“I chose you before I formed you in the womb; I set you apart before you were born. I appointed you a prophet to the nations.” (CSB – Read the chapter)
Mary was called to a big task. I mean, in an entirely practical sense, she wasn’t called to anything she wasn’t already going to experience herself in a few years—Jesus had other siblings—but the timing, the nature, and the birth circumstances of this particular child were going to be a big task. And because God Himself was so invested in this task, we can rest assured that He wouldn’t have chosen Mary for it unless He was certain she could handle it. The same goes for us. Let’s talk about why.
When God calls us to a task, He’s already planned out victory for us. He’s planned out that victory long before we knew anything about it. As a matter of fact, His plans for our victory go back much further than we might imagine. Allow me to give you two examples to prove the point.
The first one comes out of this verse right here. When God called Jeremiah to the work of prophecy He wanted him to do, His choice was unlikely to say the least. Jeremiah didn’t have charisma or connections or anything else with which you might think a prophet would be naturally gifted. But no one was less enamored with the idea than Jeremiah himself. It took some serious reassurance by God to get him to come on board.
Look again at what the Lord said to him: “I chose you before I formed you in the womb; I set you apart before you were born. I appointed you a prophet to the nations.”
It wasn’t like once Jeremiah had been born God started making plans for his life. No, it was before even that. Before you were formed in the womb, God says, He started making the plans He had for Jeremiah’s life.
Pause for a minute on that statement. The implications of that are absolutely staggering. Think about if God does that with anyone else. We know from the rest of the witness of the various Old Testament authors that He does on two separate occasions in particular. He told Abraham and Sarah what His plans for Isaac we’re before He was conceived. He told Samson’s mom and dad the plans He had for him before he was conceived.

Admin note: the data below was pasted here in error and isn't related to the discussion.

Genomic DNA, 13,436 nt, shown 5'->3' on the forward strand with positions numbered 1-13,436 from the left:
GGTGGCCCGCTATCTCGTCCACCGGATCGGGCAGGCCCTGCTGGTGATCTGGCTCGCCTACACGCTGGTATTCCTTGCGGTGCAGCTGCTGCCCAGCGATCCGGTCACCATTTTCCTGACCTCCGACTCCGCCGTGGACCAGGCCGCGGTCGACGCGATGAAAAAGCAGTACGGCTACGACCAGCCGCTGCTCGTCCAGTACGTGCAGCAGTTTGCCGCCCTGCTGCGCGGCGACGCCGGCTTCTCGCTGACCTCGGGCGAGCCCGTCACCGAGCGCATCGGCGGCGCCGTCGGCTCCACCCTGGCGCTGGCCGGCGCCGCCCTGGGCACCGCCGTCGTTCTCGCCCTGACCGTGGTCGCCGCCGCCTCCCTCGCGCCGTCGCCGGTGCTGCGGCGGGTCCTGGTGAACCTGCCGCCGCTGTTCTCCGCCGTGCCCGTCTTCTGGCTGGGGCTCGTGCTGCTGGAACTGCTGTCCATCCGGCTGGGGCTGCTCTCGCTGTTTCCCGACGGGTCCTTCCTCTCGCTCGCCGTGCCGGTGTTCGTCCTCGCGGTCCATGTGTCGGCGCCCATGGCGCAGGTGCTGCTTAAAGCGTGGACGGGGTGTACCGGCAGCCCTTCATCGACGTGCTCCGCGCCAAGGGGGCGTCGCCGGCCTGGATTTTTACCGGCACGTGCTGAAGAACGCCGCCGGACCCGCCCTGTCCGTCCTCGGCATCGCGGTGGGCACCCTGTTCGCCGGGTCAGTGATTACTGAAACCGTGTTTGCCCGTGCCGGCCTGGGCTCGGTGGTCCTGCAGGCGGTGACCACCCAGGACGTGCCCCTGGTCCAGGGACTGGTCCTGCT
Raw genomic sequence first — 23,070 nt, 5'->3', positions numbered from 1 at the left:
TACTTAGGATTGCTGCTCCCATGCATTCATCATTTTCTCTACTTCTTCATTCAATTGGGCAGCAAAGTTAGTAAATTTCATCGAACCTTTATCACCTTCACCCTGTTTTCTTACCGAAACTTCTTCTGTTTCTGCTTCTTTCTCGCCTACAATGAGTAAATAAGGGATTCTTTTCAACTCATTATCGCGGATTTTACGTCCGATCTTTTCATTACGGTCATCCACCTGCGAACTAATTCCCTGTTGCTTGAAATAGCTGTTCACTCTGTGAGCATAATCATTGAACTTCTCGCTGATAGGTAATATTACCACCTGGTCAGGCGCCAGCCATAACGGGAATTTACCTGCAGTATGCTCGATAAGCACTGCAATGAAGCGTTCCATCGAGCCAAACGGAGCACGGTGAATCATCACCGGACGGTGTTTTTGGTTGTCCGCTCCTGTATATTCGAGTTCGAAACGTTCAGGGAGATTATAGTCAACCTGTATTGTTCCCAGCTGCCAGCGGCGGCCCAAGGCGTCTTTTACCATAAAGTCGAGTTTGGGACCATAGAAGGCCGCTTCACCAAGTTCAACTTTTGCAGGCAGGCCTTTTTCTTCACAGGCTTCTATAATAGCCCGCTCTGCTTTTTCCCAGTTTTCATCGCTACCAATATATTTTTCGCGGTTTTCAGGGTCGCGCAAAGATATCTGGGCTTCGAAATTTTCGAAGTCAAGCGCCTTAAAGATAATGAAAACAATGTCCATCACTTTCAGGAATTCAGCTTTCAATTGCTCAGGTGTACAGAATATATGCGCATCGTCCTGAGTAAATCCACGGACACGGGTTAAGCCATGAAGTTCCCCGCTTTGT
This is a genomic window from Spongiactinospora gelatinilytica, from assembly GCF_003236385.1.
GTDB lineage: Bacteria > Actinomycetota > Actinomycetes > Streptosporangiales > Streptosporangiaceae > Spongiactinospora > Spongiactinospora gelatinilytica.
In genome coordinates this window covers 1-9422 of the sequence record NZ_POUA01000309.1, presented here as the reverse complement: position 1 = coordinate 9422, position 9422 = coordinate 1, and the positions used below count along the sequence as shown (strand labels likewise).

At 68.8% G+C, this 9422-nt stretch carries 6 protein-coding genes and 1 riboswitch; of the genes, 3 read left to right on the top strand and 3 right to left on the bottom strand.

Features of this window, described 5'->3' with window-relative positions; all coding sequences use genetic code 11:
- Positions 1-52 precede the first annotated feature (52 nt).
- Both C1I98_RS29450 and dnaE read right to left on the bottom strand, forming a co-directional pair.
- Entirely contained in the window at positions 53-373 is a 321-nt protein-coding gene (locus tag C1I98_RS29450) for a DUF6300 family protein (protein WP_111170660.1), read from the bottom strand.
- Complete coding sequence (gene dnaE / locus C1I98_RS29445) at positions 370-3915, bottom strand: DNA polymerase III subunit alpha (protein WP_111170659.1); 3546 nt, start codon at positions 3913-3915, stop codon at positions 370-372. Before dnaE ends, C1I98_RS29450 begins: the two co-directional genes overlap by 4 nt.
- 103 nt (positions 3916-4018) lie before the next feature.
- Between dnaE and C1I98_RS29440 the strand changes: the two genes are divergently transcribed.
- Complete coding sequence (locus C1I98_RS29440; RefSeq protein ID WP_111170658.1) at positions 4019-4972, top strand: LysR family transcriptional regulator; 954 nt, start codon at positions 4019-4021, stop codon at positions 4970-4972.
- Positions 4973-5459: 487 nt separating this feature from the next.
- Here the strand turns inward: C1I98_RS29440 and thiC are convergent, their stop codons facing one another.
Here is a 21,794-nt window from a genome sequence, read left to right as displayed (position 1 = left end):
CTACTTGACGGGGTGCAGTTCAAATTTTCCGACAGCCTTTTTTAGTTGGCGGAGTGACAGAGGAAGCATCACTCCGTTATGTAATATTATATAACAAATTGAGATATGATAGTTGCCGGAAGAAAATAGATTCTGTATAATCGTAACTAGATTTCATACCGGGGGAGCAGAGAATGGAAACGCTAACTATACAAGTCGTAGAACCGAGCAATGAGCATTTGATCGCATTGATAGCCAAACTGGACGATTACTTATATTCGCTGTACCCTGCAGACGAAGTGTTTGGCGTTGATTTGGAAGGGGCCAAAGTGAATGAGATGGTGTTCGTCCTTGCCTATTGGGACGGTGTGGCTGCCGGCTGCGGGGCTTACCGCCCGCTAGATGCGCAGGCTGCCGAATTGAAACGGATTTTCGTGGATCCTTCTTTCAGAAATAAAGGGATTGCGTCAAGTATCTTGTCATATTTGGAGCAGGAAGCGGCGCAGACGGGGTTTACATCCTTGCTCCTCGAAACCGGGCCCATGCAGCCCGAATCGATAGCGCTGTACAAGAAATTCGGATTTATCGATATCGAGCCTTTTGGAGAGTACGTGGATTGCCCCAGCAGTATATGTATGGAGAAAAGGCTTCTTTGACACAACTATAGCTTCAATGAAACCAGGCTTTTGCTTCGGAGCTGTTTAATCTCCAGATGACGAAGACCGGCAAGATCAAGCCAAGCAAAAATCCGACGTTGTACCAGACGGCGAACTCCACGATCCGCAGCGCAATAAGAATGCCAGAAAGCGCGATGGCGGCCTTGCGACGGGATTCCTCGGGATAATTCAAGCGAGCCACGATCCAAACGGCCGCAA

That’s twice. There’s one more time. This time it was with someone a little more famous than either of them. Jesus. The details of Jesus’ birth and life and death were laid out in exceedingly clear detail hundreds of years before He came along. And perhaps someone would argue that’s Jesus and so what else should we expect, but Jeremiah, Isaac, and Samson weren’t Jesus. In fact, Samson was more of a scoundrel than a hero and God had clear plans for his life anyway.
Think about this now. If God had plans for this quartet before they were even conceived, what do you think the chances are that He’s done it at any other point in human history? We may not have clear record of it like we do with these other guys, but that doesn’t mean He hasn’t. David seems to indicate in Psalm 139 that He in fact does this very thing with each and every one of us.
Again, the implications of this are simply staggering, but let me highlight two for now. First, if God plans out the lives of every person He creates, do you think there’s a chance He pans for any to be murdered before they get a chance to live out those plans? Miscarriages and other pre-birth tragedies are part of a broken world that He allows even as He mourns them. But abortion is an entirely different animal. If the witness of Scripture is to be taken at face value, there is no circumstance in which abortion is a morally valid option. It is unfailingly an active abrogation of God’s plans for His world through the outworkings of a single human life.
This is simply a good reminder that at Christmas, we celebrate the arrival of a baby whose life many today would have openly advocated should be ended by abortion before it even began. While abortion wasn’t uncommon in Jesus’ day, He was fortunately born in a context in which it was largely unthinkable.
The second implication is this: Because God plans out our lives with such care and precision before we are even conceived, if He calls us to do something, He always has the path to success planned out in detail for us. We can trust and obey with confidence because He will indeed never leave us or forsake us. Christmas is a loud proclamation of this wonderful truth. Don’t miss it.